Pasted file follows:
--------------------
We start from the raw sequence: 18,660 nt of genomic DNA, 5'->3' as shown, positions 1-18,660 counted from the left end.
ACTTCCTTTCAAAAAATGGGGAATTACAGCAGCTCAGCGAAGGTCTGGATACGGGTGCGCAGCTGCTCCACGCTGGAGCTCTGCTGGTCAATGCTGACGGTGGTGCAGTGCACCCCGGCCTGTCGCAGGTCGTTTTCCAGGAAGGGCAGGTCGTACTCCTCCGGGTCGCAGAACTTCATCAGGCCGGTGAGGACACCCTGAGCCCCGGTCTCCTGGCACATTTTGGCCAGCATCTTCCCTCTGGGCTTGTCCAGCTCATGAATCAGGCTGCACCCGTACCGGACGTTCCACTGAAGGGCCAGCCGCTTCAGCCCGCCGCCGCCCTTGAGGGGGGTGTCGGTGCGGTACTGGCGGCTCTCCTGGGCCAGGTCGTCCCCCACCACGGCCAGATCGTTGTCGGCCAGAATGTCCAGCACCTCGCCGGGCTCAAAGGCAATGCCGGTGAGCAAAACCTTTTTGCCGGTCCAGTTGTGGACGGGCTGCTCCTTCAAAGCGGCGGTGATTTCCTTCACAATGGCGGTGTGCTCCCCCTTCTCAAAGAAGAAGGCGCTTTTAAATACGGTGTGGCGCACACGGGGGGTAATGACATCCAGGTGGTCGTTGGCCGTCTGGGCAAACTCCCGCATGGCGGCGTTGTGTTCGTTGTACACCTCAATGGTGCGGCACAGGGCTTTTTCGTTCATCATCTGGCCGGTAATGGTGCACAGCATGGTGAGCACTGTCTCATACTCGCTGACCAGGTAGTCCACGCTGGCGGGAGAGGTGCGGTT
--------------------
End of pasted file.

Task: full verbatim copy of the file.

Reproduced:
We start from the raw sequence: 18,660 nt of genomic DNA, 5'->3' as shown, positions 1-18,660 counted from the left end.
ACTTCCTTTCAAAAAATGGGGAATTACAGCAGCTCAGCGAAGGTCTGGATACGGGTGCGCAGCTGCTCCACGCTGGAGCTCTGCTGGTCAATGCTGACGGTGGTGCAGTGCACCCCGGCCTGTCGCAGGTCGTTTTCCAGGAAGGGCAGGTCGTACTCCTCCGGGTCGCAGAACTTCATCAGGCCGGTGAGGACACCCTGAGCCCCGGTCTCCTGGCACATTTTGGCCAGCATCTTCCCTCTGGGCTTGTCCAGCTCATGAATCAGGCTGCACCCGTACCGGACGTTCCACTGAAGGGCCAGCCGCTTCAGCCCGCCGCCGCCCTTGAGGGGGGTGTCGGTGCGGTACTGGCGGCTCTCCTGGGCCAGGTCGTCCCCCACCACGGCCAGATCGTTGTCGGCCAGAATGTCCAGCACCTCGCCGGGCTCAAAGGCAATGCCGGTGAGCAAAACCTTTTTGCCGGTCCAGTTGTGGACGGGCTGCTCCTTCAAAGCGGCGGTGATTTCCTTCACAATGGCGGTGTGCTCCCCCTTCTCAAAGAAGAAGGCGCTTTTAAATACGGTGTGGCGCACACGGGGGGTAATGACATCCAGGTGGTCGTTGGCCGTCTGGGCAAACTCCCGCATGGCGGCGTTGTGTTCGTTGTACACCTCAATGGTGCGGCACAGGGCTTTTTCGTTCATCATCTGGCCGGTAATGGTGCACAGCATGGTGAGCACTGTCTCATACTCGCTGACCAGGTAGTCCACGCTGGCGGGAGAGGTGCGGTT